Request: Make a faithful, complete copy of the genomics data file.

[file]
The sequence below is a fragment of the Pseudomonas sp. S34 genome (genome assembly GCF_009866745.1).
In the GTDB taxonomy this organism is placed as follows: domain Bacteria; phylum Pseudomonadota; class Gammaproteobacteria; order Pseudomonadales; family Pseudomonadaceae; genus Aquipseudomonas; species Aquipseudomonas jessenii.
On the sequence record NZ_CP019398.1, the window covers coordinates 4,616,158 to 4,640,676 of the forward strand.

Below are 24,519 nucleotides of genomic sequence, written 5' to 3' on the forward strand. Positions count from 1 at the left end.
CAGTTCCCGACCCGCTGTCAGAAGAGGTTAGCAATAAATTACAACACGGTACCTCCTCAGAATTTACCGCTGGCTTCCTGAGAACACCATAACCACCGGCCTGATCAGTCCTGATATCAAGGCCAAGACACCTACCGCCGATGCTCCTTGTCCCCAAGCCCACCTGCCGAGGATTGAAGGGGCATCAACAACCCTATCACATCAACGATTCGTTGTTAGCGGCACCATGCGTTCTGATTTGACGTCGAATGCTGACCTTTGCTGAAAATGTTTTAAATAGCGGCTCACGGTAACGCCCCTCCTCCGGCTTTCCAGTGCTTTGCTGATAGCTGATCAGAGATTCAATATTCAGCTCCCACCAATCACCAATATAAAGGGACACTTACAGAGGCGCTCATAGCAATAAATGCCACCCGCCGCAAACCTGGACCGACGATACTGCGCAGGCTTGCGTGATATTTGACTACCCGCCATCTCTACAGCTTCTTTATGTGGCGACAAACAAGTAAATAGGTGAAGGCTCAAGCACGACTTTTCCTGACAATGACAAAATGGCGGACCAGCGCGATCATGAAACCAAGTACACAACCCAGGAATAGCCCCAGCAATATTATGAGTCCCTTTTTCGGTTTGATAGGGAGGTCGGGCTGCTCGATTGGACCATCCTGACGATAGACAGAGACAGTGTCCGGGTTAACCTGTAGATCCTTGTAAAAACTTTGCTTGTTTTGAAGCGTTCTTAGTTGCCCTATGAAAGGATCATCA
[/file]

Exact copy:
The sequence below is a fragment of the Pseudomonas sp. S34 genome (genome assembly GCF_009866745.1).
In the GTDB taxonomy this organism is placed as follows: domain Bacteria; phylum Pseudomonadota; class Gammaproteobacteria; order Pseudomonadales; family Pseudomonadaceae; genus Aquipseudomonas; species Aquipseudomonas jessenii.
On the sequence record NZ_CP019398.1, the window covers coordinates 4,616,158 to 4,640,676 of the forward strand.

Below are 24,519 nucleotides of genomic sequence, written 5' to 3' on the forward strand. Positions count from 1 at the left end.
CAGTTCCCGACCCGCTGTCAGAAGAGGTTAGCAATAAATTACAACACGGTACCTCCTCAGAATTTACCGCTGGCTTCCTGAGAACACCATAACCACCGGCCTGATCAGTCCTGATATCAAGGCCAAGACACCTACCGCCGATGCTCCTTGTCCCCAAGCCCACCTGCCGAGGATTGAAGGGGCATCAACAACCCTATCACATCAACGATTCGTTGTTAGCGGCACCATGCGTTCTGATTTGACGTCGAATGCTGACCTTTGCTGAAAATGTTTTAAATAGCGGCTCACGGTAACGCCCCTCCTCCGGCTTTCCAGTGCTTTGCTGATAGCTGATCAGAGATTCAATATTCAGCTCCCACCAATCACCAATATAAAGGGACACTTACAGAGGCGCTCATAGCAATAAATGCCACCCGCCGCAAACCTGGACCGACGATACTGCGCAGGCTTGCGTGATATTTGACTACCCGCCATCTCTACAGCTTCTTTATGTGGCGACAAACAAGTAAATAGGTGAAGGCTCAAGCACGACTTTTCCTGACAATGACAAAATGGCGGACCAGCGCGATCATGAAACCAAGTACACAACCCAGGAATAGCCCCAGCAATATTATGAGTCCCTTTTTCGGTTTGATAGGGAGGTCGGGCTGCTCGATTGGACCATCCTGACGATAGACAGAGACAGTGTCCGGGTTAACCTGTAGATCCTTGTAAAAACTTTGCTTGTTTTGAAGCGTTCTTAGTTGCCCTATGAAAGGATCATCA